Amazon Cloudburst (aka “Nice MP3s Ya Got Here, Hate To See Somethin’ Happen to Em”)

I’ve been staring at my screen for about an hour, keeping this one tab open behind others. I check the news, look at Metafilter, refresh my email, then I come back to the tab in question. At the center of the tab is an implied question. Or a decision. Actually, it is neither of these. I’ve been informed of a new situation and my only choice is to comply.

I’ve been sold a bill of goods. Most accurately, I’ve been sold a bill of services. For almost a year, I’ve been asked by Amazon to upload my cherished collection of MP3s to their voluminous servers. I was nervous at first, particularly since Google’s similar service was so dreadfully slow on the uptake. Literally. But, Amazon assured me, they had the speed and the space. Unlimited space, in fact. To a collector with almost 16,000 MP3s gathered over a range of years (almost a decade), that was the clincher.

So last year, probably around this time, I started uploading my MP3s in semi-organized clutches based on theme or discography. And I had a plan, because my buy-in to Amazon’s Cloud Player was influenced heavily by a further announcement of an affordable tablet, the Kindle Fire. Up went all my Rolling Stones. Then The Beastie Boys. And so on and so forth, knowing that the Fire (which I pre-ordered the day it was officially announced) would be released in the fall.

I had about 5,000 songs uploaded by the time I received my Fire. And I used it when I could, constrained as I was to wi-fi and the limited storage capacity of the tablet for offline syncing. Though the Fire was a worthwhile device for content delivery, it lacked a lot of general utility.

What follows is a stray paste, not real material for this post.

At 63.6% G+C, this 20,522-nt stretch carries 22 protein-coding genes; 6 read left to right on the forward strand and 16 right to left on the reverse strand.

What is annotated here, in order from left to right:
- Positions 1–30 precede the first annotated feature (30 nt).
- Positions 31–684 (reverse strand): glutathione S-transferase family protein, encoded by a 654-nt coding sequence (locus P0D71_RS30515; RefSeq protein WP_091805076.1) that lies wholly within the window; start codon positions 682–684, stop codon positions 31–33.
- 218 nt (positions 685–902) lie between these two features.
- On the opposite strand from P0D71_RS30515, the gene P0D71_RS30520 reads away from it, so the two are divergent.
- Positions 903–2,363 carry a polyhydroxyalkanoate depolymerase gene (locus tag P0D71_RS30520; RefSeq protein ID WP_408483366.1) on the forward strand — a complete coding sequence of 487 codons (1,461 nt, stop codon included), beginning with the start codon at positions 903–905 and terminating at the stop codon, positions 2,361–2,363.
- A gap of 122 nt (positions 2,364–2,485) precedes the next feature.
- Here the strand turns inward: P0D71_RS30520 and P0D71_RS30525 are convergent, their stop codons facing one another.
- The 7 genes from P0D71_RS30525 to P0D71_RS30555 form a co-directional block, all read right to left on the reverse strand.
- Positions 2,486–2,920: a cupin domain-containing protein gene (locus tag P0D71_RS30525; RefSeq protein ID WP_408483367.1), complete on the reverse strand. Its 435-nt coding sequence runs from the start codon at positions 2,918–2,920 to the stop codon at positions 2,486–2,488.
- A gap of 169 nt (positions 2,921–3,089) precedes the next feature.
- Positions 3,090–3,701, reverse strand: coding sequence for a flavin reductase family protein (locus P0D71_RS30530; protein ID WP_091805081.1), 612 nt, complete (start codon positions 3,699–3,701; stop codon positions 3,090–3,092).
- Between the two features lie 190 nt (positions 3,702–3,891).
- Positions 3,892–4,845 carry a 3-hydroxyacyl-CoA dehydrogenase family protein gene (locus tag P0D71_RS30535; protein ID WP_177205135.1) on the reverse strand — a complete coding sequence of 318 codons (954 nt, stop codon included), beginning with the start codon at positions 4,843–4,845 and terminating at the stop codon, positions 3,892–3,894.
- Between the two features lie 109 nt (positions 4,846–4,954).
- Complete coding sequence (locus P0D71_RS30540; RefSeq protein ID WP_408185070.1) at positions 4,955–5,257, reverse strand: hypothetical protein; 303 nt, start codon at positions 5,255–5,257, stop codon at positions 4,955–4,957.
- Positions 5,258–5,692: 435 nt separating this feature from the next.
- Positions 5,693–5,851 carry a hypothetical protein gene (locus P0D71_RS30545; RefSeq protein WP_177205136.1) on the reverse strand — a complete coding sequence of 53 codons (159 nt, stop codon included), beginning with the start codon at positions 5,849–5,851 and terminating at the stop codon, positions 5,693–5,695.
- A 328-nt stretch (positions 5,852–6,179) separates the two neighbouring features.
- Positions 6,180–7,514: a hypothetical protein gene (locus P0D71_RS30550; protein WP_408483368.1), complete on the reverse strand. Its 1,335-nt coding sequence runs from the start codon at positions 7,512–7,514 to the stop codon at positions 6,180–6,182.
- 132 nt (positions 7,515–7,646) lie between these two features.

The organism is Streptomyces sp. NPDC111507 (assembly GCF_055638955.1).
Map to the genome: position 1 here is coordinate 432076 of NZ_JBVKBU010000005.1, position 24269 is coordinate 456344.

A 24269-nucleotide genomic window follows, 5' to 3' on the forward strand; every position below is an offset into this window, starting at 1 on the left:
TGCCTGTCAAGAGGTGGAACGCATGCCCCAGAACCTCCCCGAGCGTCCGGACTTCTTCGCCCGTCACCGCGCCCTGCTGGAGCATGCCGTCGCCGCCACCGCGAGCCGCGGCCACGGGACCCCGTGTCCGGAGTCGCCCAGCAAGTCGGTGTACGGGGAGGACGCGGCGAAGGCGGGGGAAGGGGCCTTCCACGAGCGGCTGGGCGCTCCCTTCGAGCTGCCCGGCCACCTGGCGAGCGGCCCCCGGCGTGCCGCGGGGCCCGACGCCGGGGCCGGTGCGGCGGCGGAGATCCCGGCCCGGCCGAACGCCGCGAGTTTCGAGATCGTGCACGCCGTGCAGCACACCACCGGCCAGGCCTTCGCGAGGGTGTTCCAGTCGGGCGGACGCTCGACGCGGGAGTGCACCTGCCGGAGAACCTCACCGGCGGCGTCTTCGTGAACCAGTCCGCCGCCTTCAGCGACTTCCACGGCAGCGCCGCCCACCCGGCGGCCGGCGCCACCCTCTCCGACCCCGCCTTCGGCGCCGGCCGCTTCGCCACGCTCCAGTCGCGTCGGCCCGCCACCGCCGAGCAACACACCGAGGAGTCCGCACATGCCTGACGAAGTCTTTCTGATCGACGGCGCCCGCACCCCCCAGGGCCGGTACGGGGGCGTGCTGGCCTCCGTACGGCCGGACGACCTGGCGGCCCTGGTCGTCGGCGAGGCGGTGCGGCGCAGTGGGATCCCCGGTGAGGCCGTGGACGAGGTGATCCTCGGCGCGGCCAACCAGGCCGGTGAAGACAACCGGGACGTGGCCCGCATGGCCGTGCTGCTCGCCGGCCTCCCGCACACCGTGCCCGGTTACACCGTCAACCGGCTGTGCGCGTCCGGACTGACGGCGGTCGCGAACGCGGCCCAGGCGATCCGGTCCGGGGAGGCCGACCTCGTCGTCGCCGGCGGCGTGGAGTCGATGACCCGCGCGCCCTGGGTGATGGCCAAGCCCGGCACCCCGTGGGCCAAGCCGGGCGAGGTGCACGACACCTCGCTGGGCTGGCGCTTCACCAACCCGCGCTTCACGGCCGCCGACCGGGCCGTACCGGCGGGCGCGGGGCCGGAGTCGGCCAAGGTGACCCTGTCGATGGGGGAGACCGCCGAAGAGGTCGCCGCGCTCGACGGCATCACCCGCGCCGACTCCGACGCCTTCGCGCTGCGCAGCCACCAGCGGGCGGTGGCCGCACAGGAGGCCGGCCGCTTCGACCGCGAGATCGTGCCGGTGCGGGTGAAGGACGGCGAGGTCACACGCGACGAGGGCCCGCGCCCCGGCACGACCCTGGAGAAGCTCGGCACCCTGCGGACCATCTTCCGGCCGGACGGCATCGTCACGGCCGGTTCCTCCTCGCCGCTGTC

But all that changed when I buckled down this spring, rooted the Fire and replaced the OS with a truer Android entity. Suddenly, the Fire had far more merit, if still no increase in storage. Inspired by the increased value, I set about uploading all of my music to Amazon’s could. Every last song.

The process took about five and a half days. For a couple of those days, the uploader reported only that there were >99 hours remaining. I posted updates to Twitter and got nothing but encouragement. Was told that this was a far better option than the problem-plagued iTunes Match.

Just the other week, I came this close to backing up my MP3s one more time to a portable drive and deleting those on my home machine. The songs were in the cloud, right?

Now, I’m so glad I didn’t.

So now, I have to make a decision. Or rather, I have to accept the new promise that replaces the old promise. Either I pay $25 a year (on top of an existing $75 Prime membership) to keep all of the songs that I’ve uploaded to the Cloud in good faith, or I let that unasked-for subscription lapse and watch as that 16,000 song collection is whittled down to 250 songs.

It feels a bit like a ransom. Or a protection racket.

And maybe a bit of a betrayal, particularly seeing how often I’ve supported Amazon as a customer and admired them as a UX architect.

And no, I don’t know what to do, aside from possibly going back to an older solution like AudioGalaxy. It is too easy to say that Spotify is the solution, but for all of their vast catalog, there are obvious gaps. And if you’re looking for older classics on Spotify (say a search on “Sinatra), you’ll enter a Wild West of loose copyright and opportunistic compilations.

So … I guess I’ll push the “Continue” button. And seethe while I plan my next move.

ADDENDUM.

“Continue” having been pressed, the next modal window reminds me that I’ve spent a good amount of my money buying MP3s via Amazon. 68 times, I have done so. And yet, that’s not enough to merit a promise kept?

ADDENDUM TO THE ADDENDUM.

Remarkably disappointing. Out of the 16,285 songs in my library, how many were deemed worthy of the promised “upgrade” to 256kps? Only 1,708.

Admittedly, I have done my level best to weed my music garden of the earliest of early MP3 acquisitions, clocking in at 128kps and maybe 160kps. But even my own rips have been done at 192kps, which is perfectly fine to most discerning ears.

So why did Amazon stop at only 10% of my total collection? And for that matter, why did it cherry pick only certain songs from whole albums to upgrade, as evidenced here?

I’m reduced to blinking in confusion, frankly.

Be Sociable, Share!
  • Adozenyears

    Answer: google music. Switched from cloud player to that several months back and love it.
    Monochrome. Pressure. Vivid.